World-renowned historian sad his books for children now shrink-wrapped in Hungary

September 27. 2023. – 08:50 AM


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Yuval Noah Harari was sad to learn that due to Hungary's anti-LGBTQ law, (officially called the "Child Protection Act"), his history books for children can only be sold in Hungarian bookshops in plastic wrapping. "I am really sad because this regulation makes it even harder for children to access these books," the world-renowned Israeli historian-philosopher told RTL.

"I wrote these books to try to help children understand themselves better, to understand our world better. I write history books because I believe that history is directly linked to our everyday life. History helps us understand who we are," said Harari, whose works have reportedly had a strong influence on Prime Minister Viktor Orbán as well.

Harari has also written two history books for teenagers: "How humans took over the world" is a book about the triumph of mankind and its sequel is entitled "Why the world isn't fair". Both books are recommended from the age of 9 to 10, they are hundreds of pages long, with just a few – rather inoffensive – sentences about the existence of people who are not heterosexual and of types of families that differ from the traditional model. Harari wrote about all this in a historical context, as a historical fact.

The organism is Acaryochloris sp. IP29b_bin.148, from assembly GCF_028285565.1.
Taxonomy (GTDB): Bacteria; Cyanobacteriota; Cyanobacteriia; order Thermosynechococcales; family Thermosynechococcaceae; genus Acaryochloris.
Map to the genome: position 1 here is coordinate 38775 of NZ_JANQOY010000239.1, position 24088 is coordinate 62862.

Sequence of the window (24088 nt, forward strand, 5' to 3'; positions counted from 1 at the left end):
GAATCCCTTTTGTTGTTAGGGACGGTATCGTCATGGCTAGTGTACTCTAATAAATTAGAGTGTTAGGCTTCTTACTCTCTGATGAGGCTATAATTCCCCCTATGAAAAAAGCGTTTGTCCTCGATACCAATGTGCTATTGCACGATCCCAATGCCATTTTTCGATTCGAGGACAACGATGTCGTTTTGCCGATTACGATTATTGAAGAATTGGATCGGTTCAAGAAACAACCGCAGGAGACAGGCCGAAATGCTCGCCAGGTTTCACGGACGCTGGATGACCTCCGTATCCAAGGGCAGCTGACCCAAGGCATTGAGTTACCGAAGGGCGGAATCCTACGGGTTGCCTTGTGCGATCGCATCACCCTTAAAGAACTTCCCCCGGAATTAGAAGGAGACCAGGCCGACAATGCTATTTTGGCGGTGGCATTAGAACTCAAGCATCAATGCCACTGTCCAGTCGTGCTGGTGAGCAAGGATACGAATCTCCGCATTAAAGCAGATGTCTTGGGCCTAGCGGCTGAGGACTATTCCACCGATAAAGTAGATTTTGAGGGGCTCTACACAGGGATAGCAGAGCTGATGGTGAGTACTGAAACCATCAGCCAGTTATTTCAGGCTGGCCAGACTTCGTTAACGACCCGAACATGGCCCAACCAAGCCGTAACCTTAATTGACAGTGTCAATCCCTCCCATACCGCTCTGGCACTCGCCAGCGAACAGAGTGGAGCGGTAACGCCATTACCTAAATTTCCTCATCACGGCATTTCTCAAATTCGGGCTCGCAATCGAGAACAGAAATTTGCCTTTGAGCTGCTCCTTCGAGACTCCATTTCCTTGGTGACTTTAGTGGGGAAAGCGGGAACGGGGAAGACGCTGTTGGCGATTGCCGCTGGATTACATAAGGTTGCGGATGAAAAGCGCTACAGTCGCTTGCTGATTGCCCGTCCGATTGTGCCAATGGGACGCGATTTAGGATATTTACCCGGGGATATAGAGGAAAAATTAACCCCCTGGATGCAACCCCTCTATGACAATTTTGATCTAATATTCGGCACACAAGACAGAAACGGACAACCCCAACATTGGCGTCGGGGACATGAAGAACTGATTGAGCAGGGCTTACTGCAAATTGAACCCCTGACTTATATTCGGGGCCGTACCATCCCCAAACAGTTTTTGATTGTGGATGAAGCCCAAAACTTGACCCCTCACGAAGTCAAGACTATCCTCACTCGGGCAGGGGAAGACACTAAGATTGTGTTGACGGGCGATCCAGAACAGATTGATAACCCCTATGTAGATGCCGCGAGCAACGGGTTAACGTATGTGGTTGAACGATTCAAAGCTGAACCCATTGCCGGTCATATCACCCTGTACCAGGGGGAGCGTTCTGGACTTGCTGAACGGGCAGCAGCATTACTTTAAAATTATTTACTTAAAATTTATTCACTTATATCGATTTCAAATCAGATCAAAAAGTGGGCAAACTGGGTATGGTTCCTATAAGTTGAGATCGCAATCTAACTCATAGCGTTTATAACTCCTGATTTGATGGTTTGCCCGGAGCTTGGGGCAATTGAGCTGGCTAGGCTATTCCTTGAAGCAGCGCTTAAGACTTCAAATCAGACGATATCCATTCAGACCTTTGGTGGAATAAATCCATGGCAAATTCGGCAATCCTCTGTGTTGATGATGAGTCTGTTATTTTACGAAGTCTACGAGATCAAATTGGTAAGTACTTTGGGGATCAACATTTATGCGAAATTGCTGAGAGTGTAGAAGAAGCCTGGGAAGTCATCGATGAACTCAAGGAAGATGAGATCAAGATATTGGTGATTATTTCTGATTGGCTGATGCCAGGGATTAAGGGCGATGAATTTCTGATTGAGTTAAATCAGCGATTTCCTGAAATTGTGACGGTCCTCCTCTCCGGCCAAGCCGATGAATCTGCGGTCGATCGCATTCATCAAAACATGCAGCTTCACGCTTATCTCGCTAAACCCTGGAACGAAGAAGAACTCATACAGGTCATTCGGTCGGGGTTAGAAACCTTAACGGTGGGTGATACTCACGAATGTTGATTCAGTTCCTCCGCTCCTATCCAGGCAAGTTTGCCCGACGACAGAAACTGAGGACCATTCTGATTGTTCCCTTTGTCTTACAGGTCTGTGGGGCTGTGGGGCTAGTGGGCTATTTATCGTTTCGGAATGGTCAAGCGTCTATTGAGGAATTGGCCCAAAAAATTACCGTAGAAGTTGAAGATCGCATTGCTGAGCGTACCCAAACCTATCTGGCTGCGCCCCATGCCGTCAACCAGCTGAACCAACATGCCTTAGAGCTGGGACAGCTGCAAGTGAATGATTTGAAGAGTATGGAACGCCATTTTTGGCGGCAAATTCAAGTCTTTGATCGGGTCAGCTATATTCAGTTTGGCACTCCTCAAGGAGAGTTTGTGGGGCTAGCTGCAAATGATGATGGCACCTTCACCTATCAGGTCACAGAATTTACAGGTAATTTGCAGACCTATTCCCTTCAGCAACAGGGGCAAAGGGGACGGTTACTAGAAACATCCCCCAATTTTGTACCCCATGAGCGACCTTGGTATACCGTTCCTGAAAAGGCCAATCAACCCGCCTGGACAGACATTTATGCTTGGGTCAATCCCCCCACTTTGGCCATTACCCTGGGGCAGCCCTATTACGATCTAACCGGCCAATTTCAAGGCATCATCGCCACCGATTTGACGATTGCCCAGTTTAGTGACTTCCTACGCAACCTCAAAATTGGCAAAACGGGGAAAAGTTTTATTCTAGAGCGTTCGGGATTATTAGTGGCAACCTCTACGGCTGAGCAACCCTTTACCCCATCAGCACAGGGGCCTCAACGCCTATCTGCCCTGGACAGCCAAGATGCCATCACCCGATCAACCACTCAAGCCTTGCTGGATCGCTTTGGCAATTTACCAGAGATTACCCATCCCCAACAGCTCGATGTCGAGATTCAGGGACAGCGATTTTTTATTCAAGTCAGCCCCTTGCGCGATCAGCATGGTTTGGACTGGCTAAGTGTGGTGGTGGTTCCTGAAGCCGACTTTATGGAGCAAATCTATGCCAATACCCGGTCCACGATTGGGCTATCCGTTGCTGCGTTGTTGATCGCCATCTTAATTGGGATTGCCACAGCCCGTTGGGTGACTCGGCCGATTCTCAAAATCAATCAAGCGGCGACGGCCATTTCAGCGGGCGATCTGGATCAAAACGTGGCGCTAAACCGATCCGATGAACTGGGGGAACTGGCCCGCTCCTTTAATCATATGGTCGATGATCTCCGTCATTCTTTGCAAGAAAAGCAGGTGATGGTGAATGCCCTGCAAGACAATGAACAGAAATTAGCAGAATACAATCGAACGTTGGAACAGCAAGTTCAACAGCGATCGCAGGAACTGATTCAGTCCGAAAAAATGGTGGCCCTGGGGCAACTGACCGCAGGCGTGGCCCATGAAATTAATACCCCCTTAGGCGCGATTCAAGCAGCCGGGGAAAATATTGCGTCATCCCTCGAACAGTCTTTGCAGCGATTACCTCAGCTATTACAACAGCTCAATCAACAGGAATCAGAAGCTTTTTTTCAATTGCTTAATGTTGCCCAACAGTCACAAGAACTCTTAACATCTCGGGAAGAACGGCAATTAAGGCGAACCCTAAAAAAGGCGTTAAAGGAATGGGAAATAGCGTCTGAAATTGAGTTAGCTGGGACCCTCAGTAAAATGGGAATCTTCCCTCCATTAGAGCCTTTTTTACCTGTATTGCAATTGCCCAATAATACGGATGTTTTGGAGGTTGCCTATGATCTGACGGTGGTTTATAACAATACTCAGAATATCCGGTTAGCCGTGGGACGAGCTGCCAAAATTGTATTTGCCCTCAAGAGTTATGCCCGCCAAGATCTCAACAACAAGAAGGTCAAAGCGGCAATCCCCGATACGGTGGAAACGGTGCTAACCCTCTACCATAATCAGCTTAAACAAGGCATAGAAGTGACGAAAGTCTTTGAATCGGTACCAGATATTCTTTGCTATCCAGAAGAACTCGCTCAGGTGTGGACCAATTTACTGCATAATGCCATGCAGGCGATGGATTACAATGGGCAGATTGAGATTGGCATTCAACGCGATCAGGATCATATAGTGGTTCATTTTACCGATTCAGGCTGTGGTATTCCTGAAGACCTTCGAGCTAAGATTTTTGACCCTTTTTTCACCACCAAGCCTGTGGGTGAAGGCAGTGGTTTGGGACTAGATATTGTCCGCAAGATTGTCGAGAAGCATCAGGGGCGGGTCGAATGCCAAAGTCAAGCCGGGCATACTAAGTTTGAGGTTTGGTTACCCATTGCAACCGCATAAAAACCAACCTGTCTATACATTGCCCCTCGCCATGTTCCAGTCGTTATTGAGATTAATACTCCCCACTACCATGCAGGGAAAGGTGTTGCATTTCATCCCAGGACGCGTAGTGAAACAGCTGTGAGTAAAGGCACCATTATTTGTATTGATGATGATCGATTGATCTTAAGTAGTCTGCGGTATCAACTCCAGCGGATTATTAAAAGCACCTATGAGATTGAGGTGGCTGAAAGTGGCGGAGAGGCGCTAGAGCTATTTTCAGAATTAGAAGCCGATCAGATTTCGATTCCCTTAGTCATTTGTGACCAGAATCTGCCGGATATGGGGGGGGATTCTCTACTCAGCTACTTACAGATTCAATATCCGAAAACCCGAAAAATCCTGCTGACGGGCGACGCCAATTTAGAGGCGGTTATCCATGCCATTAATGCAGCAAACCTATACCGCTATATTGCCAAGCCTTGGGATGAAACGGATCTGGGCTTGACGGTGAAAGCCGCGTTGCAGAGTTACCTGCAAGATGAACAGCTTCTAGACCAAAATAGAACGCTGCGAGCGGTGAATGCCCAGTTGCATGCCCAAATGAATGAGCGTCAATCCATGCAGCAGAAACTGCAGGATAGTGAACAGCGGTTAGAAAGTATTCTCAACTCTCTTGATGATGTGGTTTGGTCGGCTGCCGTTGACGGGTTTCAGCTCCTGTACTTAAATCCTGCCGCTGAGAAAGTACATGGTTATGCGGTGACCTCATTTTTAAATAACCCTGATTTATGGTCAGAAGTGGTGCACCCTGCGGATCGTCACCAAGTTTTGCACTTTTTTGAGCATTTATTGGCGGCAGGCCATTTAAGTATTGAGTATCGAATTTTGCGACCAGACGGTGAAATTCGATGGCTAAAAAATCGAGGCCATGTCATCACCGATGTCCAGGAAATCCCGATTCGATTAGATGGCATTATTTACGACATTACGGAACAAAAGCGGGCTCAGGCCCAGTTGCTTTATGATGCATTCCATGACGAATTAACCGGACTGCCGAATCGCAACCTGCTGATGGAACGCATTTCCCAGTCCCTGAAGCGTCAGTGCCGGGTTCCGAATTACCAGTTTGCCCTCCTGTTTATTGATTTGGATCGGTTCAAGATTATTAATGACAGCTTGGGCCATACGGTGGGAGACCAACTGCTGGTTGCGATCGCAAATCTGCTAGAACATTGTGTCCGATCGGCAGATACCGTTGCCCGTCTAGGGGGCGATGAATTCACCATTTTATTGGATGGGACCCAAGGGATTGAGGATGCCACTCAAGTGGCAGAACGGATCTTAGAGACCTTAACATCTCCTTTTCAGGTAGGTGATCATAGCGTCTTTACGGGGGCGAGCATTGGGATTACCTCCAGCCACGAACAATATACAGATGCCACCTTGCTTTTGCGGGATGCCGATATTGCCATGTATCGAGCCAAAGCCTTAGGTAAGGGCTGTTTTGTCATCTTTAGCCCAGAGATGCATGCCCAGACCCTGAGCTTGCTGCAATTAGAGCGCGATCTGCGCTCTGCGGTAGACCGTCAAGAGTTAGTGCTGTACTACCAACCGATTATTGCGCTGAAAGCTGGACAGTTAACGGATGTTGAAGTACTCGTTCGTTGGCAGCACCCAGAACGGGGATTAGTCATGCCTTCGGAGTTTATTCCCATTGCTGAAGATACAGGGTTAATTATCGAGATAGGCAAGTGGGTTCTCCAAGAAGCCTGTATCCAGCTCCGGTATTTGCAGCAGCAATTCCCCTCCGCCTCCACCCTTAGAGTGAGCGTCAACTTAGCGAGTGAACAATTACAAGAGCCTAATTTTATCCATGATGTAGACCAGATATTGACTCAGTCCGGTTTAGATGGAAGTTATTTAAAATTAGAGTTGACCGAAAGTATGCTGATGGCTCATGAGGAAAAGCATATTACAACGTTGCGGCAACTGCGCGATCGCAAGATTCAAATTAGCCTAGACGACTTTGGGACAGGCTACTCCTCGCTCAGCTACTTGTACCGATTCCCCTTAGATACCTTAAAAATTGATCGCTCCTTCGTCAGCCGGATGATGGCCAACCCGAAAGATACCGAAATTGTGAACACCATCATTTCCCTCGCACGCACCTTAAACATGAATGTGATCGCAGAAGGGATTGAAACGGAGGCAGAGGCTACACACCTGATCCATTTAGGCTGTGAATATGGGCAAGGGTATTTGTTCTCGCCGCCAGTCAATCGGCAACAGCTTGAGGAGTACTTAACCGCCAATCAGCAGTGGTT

“It is an important topic because they want to know about it. Most children are interested in gender roles, so to speak. They are in love, they have feelings, for example about how they feel about their own bodies. It's more important to them than math, physics, history or anything else.”

"And as adults, we are responsible for helping them understand this through science: what gender is, what social gender is. And this is not about sex, there is no sex scene in my book, for example. It talks about relationships, and about love in a way that is appropriate for children," the historian and philosopher said, adding that the Bible is not banned and doesn't have to be wrapped in plastic in bookshops, even though it contains stories that are much harder to digest, such as incest and rape.

We wrote more about the legal requirement to wrap books in plastic in this article.

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